If you’re planning on becoming a teacher, then there are a few books that should be on your reading lists. These books can provide you with essential insights on how to teach, helping you avoid teething problems when you first start work.
Why Knowledge Matters by Ed Hirsch
Ed Hirsch makes the case that what teachers teach is more important than how they teach it. He argues that students can’t separate their thinking skills from the subject matter itself. And so the shape the curriculum takes is vital. Students need to be able to work with the right facts to learn successfully.
Make It Stick by Peter Brown, Henry Roediger and Mark McDaniel
The authors of Make It Stick believe that learning needs to be hard for it to be successful. Children can’t learn, they say, by simply taking the easy road, doing what comes naturally. Instead, they can only learn if they do mentally challenging activities. Preparing for a test requires more than highlighting sentences in a textbook. Effective learning requires a more active approach.
Reign Of Error by Diane Ravitch
The general consensus is that schools are doing poorly and that education needs to improve. But in Reign of Error, Ravitch makes the controversial and opposite argument. She claims that schools are doing better than they’ve ever done and improving the lives of students greatly. The activities like the Teach for America program plus general reform are making schools places of effective learning once more. The political and economic consequences, she said, will be overwhelmingly positive in the decades to come.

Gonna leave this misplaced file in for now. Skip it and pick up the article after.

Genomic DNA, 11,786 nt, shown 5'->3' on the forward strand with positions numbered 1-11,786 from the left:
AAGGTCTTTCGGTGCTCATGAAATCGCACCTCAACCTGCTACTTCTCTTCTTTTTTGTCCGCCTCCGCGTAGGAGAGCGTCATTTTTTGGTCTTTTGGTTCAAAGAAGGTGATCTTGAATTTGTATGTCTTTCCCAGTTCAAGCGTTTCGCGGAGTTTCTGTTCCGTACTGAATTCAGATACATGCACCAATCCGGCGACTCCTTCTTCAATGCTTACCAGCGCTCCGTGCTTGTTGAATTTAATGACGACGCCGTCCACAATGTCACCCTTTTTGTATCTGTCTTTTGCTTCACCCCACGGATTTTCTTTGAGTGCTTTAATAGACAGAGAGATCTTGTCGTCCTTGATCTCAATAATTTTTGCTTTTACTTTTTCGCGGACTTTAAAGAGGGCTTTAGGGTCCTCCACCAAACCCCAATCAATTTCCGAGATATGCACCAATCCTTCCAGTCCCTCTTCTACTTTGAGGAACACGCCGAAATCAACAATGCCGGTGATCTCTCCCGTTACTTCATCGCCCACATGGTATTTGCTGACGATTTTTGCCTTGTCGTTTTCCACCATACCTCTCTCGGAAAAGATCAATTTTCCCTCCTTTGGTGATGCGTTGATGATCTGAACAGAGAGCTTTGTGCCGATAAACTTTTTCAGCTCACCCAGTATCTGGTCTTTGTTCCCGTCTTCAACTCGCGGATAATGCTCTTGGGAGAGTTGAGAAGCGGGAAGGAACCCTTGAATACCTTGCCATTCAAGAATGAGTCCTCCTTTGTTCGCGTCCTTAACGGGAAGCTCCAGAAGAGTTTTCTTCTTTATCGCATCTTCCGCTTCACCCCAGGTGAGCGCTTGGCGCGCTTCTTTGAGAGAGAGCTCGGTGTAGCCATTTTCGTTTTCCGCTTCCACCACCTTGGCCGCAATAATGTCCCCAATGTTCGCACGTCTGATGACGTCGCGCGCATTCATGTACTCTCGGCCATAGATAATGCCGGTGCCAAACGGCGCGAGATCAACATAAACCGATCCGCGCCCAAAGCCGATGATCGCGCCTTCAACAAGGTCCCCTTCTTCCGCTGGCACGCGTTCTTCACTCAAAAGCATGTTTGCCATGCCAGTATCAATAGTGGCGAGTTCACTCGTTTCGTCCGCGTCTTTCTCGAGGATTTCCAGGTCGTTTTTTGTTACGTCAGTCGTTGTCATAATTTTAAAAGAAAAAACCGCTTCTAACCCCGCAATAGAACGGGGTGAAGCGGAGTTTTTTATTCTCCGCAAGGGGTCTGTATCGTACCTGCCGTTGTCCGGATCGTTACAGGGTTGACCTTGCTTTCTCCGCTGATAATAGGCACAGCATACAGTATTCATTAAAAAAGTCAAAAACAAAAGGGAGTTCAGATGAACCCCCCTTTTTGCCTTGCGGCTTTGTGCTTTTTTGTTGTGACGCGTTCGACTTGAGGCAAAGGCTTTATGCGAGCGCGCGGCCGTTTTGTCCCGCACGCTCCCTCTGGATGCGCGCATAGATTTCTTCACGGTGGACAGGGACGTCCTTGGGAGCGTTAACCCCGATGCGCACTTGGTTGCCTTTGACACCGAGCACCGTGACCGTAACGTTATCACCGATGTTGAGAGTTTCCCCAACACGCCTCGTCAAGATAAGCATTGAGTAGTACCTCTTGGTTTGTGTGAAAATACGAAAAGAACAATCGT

A New Culture of Learning by Douglas Thomas and John Seely Brown
The authors of A New Culture of Learning believe that educational institutions need to become more playful. They need to respond more to the world around them and create young minds that are able to enter the world as it is today, not how it was forty years ago. It requires changing the syllabus to focus more on developing the individual’s agency and less about the acquisition of knowledge.
Bringing Words to Life by Isabel Beck
If you want to learn more about teaching vocabulary, then look no further than Bringing Words to Life by Isabel Beck. The book aims to help teachers communicate to students about the best ways to use words to communicate their ideas.
Beck focuses on so-called “tier two” words. These are words that you don’t necessarily need to get by with spoken language but that add new subtle shades of meaning to sentences. These words are more advanced than basic words, such as “run” or “play” and more relevant than domain-specific words, such as “carburettor” or “epithelial.”
Seven Myths About Educators by Daisy Christodoulou
Seven Myths About Educators is all about how teachers need to prioritize skills, not knowledge. Google provides all the knowledge that anyone could possibly need. But what young people need to thrive are real skills that they can deploy in the marketplace. Christodoulou argues that teachers who do not teach skills are perpetuating inequality.
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